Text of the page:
A Little Bit of Background



An artist and storyteller at heart, my “means to an end” for my seemingly boundless creative energy was photography, and ultimately became creative direction, set design, styling, prop building, and all things related to fashion and art.

When I was a child, my eccentric and stylistically inventive parents encouraged me to develop my imagination. It started simply with my playing dress-up, but by seven I was ripping pictures out of my parents’ discarded magazines, assembling binders full of my favorites. I was homeschooled throughout middle school and high-school, which allowed me the time and freedom to explore my creativity throughout my adolescence, often through collage. By 14, I attempted to start my own magazine, and although that didn’t work out at the time, it was a great lesson in business early on. Throughout my teenage years, I experimented heavily in photography, creating fantasy and fashion images with my friends. Later, I attended The Rhode Island School of Design’s pre-college program, deciding ultimately to forgo college, desiring to focus entirely on working in the industry.

My first professional job came as an Editorial Assistant at New Hampshire Home Magazine, with duties ranging from research to editorial design, while simultaneously assisting the photo editor on a diverse array of sets including: interior editorials, products, food, portraits, and commercial advertising. As my skills developed, I later signed on as an assistant stylist at Ennis Inc., a full-range styling agency in Boston. For three years, I worked with a myriad of stylists on Ennis’s impressive dossier of clientele, including: Whole Foods, Glamour Magazine, Reebok, Wrangler, Boston Magazine, Edible, and Bravo TV to name a few. It was by this time I that had begun to get serious about my own body of work. I began orchestrating larger and more complicated photo shoots, involving deeper and deeper levels of creative expression, and their respective creative challenges. I began to hone my eye as a stylist, and photographer. It was this developing of experience throughout these years that would, unbeknownst to me at the time, later launch my career in film, and lead me into many other interesting avenues, such as tiny home building, TV appearances, and most recently, publishing.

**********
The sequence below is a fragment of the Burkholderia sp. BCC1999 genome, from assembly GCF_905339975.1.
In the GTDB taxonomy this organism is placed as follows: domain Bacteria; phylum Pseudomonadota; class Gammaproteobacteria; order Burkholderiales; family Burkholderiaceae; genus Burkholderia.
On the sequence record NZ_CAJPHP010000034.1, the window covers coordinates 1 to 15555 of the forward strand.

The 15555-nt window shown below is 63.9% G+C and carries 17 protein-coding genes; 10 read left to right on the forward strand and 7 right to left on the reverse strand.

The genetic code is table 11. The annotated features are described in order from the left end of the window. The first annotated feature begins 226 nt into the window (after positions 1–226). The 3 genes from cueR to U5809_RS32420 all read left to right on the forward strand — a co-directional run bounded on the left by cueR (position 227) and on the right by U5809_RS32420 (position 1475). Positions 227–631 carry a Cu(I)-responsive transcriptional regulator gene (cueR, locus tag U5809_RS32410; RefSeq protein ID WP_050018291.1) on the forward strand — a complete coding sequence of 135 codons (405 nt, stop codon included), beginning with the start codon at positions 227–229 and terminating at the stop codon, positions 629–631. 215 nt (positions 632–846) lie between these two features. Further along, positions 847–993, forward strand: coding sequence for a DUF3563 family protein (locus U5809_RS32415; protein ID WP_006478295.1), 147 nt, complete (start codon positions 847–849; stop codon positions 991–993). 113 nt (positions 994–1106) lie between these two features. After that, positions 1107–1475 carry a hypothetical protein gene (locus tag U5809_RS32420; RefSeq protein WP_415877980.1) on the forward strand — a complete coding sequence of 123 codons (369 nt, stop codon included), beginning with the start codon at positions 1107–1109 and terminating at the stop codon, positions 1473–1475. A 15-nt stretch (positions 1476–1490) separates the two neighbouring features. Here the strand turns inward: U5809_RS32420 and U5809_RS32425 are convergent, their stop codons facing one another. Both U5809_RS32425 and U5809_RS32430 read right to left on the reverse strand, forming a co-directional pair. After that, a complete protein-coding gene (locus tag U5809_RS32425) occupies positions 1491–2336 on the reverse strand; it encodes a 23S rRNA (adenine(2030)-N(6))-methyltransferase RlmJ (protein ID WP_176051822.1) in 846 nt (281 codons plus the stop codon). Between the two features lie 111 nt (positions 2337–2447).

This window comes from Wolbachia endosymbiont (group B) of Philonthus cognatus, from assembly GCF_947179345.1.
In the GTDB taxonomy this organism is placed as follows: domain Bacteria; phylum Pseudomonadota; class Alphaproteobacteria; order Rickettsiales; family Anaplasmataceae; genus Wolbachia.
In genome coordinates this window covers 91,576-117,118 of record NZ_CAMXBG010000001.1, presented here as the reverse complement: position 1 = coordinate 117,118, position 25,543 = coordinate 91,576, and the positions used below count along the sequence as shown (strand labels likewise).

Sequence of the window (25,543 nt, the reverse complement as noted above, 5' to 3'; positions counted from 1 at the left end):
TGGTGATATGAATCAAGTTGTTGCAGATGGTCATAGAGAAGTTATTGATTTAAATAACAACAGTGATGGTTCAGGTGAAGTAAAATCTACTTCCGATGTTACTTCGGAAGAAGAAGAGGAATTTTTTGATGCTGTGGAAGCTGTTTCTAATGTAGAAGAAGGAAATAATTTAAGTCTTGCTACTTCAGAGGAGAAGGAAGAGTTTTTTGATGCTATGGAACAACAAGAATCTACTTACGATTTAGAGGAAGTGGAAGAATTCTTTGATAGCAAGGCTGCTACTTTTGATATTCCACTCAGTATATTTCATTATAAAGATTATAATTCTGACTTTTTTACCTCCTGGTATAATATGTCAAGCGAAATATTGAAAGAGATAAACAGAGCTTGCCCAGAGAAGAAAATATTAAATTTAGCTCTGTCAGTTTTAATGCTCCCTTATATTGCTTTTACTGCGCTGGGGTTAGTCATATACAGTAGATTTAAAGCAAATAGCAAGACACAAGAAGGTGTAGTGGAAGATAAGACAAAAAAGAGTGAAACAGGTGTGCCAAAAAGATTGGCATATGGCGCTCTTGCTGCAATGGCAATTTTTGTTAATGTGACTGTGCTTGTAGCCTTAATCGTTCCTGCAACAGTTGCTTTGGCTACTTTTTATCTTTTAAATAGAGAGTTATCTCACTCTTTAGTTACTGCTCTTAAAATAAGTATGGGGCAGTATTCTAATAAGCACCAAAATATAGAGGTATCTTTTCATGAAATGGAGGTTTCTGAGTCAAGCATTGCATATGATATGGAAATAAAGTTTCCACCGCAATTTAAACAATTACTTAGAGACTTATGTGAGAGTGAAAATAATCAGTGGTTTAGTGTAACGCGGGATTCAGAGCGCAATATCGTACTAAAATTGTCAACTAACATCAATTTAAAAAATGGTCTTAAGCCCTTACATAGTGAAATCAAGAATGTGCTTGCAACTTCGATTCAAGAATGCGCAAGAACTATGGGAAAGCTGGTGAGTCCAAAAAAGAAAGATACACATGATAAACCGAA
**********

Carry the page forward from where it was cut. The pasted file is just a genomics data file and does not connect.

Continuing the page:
The Barcelou/Batchelder path chosen is decidedly less travelled. Brandon and Chloe committed themselves to their creativity with a willingness to work from scratch so that their lifestyle could actually begin to reflect what they each envisioned. That takes courage, and an ability to do without what most of us view as indispensable.
— Huffington Post


It’s hard to tell my story without getting lost on the tangent paths my life has taken, which, until I began working in film, never seemed to connect in a way befitting a proper resume. Here, regardless, is some of it:

In childhood, I was inspired by many things, much to the dismay of my school teachers. I marveled at anything handcraft: from the metal, stone and woodworking of colonial craftsmen, to the intricate, embellished and ingenious lore of the Native Americans; from the limitless imagination of artists’ renderings to the precision and power of engineering. If it could be made, I wanted to make it.

In my teenage years, I attended a tech school and learned some finish carpentry and framing. Midway through, my family moved, and I would complete my high school education at a night program, instead. By day, I worked for my stepfather, learning the tricks of the welding, in a short time leaving to weld large steel for a company that made the framework for large scale structures.

In my twenties, I would work in several trades, from electrical, to construction, to finish carpentry, while attending college, again at night, dabbling in a multitude of arts in my spare time.

Nothing has changed, save for the fact that I was fortunate to discover a career that allows me to make almost anything. Day by day, I design, draw, draft, engineer, craft, woodwork, weld, sculpt and paint all manner of serious and silly things.

Photo’s Courtesy of Pat Piasecki